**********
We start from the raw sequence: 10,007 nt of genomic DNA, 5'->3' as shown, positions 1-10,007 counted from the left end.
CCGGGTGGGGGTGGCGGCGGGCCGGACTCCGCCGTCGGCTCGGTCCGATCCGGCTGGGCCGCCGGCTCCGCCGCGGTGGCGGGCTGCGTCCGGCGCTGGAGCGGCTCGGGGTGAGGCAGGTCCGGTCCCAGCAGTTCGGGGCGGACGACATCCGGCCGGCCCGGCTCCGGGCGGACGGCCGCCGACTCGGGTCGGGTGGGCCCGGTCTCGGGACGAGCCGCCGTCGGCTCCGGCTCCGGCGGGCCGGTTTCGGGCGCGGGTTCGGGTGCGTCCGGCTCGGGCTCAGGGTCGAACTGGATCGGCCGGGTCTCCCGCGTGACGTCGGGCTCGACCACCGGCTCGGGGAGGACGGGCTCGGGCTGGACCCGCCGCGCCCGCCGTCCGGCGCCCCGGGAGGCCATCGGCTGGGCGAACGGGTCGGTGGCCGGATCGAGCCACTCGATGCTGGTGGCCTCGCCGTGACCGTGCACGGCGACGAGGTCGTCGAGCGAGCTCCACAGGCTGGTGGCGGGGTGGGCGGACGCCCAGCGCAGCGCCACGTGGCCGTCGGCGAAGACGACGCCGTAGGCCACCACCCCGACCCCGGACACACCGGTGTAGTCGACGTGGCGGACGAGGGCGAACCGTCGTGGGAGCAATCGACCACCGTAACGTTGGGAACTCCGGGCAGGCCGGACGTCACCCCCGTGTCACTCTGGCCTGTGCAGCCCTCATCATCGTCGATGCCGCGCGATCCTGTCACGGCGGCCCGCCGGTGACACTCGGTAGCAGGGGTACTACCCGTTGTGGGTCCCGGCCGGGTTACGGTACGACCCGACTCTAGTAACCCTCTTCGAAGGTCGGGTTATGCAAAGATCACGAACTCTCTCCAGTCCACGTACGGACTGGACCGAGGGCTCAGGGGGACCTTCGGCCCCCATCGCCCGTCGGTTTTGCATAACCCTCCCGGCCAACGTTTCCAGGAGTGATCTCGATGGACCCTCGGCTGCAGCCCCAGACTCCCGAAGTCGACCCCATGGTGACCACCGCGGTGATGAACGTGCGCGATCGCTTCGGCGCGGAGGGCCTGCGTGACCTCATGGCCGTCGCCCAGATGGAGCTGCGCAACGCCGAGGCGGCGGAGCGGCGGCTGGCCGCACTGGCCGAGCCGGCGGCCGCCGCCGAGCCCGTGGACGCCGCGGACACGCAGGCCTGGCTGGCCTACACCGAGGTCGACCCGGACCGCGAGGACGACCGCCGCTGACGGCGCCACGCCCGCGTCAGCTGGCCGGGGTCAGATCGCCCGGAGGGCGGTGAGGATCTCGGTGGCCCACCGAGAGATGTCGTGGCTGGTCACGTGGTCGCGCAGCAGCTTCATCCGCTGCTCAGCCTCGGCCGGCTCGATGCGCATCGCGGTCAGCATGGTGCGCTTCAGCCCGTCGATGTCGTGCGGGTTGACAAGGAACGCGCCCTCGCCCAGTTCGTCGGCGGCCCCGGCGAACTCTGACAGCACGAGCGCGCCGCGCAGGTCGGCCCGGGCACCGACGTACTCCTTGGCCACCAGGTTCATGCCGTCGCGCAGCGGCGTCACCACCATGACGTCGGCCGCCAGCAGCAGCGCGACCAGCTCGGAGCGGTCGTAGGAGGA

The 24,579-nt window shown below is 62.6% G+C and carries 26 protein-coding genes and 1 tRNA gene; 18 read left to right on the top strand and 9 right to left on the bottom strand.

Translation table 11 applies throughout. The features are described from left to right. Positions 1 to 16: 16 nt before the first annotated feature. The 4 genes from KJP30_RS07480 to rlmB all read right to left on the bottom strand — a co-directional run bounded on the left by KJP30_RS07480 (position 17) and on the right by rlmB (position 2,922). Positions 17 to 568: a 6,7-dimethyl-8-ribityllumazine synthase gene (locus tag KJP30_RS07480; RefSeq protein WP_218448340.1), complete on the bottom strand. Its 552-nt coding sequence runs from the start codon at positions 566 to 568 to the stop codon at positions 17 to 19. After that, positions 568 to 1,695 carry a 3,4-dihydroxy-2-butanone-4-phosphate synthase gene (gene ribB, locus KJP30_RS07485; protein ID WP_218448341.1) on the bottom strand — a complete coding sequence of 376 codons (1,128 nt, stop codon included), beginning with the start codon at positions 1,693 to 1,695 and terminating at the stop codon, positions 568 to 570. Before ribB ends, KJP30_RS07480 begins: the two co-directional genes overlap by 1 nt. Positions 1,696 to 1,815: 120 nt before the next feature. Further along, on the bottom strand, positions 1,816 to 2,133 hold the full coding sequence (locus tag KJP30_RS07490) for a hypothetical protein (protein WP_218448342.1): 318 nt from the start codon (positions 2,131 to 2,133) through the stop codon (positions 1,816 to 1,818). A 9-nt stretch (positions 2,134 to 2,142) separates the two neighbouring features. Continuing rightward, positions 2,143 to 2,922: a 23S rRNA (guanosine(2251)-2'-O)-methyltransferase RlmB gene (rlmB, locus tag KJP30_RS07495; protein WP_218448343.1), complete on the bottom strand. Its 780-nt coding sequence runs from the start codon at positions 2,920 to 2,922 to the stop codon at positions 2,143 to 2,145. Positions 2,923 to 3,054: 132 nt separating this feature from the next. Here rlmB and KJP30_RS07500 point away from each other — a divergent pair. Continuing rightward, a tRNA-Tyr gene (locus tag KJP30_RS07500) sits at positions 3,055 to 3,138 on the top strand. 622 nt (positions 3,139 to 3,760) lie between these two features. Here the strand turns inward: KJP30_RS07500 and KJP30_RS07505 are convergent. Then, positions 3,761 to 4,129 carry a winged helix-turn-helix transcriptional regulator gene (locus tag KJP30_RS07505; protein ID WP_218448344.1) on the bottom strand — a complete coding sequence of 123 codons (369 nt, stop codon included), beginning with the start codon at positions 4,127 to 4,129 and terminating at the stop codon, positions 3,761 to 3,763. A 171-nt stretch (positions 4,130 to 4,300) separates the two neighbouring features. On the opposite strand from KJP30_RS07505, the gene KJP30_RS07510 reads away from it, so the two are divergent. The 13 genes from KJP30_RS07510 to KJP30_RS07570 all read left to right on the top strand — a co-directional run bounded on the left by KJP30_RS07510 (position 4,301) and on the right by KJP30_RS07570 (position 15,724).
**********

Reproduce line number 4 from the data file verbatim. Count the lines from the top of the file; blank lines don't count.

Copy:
Translation table 11 applies throughout. The features are described from left to right. Positions 1 to 16: 16 nt before the first annotated feature. The 4 genes from KJP30_RS07480 to rlmB all read right to left on the bottom strand — a co-directional run bounded on the left by KJP30_RS07480 (position 17) and on the right by rlmB (position 2,922). Positions 17 to 568: a 6,7-dimethyl-8-ribityllumazine synthase gene (locus tag KJP30_RS07480; RefSeq protein WP_218448340.1), complete on the bottom strand. Its 552-nt coding sequence runs from the start codon at positions 566 to 568 to the stop codon at positions 17 to 19. After that, positions 568 to 1,695 carry a 3,4-dihydroxy-2-butanone-4-phosphate synthase gene (gene ribB, locus KJP30_RS07485; protein ID WP_218448341.1) on the bottom strand — a complete coding sequence of 376 codons (1,128 nt, stop codon included), beginning with the start codon at positions 1,693 to 1,695 and terminating at the stop codon, positions 568 to 570. Before ribB ends, KJP30_RS07480 begins: the two co-directional genes overlap by 1 nt. Positions 1,696 to 1,815: 120 nt before the next feature. Further along, on the bottom strand, positions 1,816 to 2,133 hold the full coding sequence (locus tag KJP30_RS07490) for a hypothetical protein (protein WP_218448342.1): 318 nt from the start codon (positions 2,131 to 2,133) through the stop codon (positions 1,816 to 1,818). A 9-nt stretch (positions 2,134 to 2,142) separates the two neighbouring features. Continuing rightward, positions 2,143 to 2,922: a 23S rRNA (guanosine(2251)-2'-O)-methyltransferase RlmB gene (rlmB, locus tag KJP30_RS07495; protein WP_218448343.1), complete on the bottom strand. Its 780-nt coding sequence runs from the start codon at positions 2,920 to 2,922 to the stop codon at positions 2,143 to 2,145. Positions 2,923 to 3,054: 132 nt separating this feature from the next. Here rlmB and KJP30_RS07500 point away from each other — a divergent pair. Continuing rightward, a tRNA-Tyr gene (locus tag KJP30_RS07500) sits at positions 3,055 to 3,138 on the top strand. 622 nt (positions 3,139 to 3,760) lie between these two features. Here the strand turns inward: KJP30_RS07500 and KJP30_RS07505 are convergent. Then, positions 3,761 to 4,129 carry a winged helix-turn-helix transcriptional regulator gene (locus tag KJP30_RS07505; protein ID WP_218448344.1) on the bottom strand — a complete coding sequence of 123 codons (369 nt, stop codon included), beginning with the start codon at positions 4,127 to 4,129 and terminating at the stop codon, positions 3,761 to 3,763. A 171-nt stretch (positions 4,130 to 4,300) separates the two neighbouring features. On the opposite strand from KJP30_RS07505, the gene KJP30_RS07510 reads away from it, so the two are divergent. The 13 genes from KJP30_RS07510 to KJP30_RS07570 all read left to right on the top strand — a co-directional run bounded on the left by KJP30_RS07510 (position 4,301) and on the right by KJP30_RS07570 (position 15,724).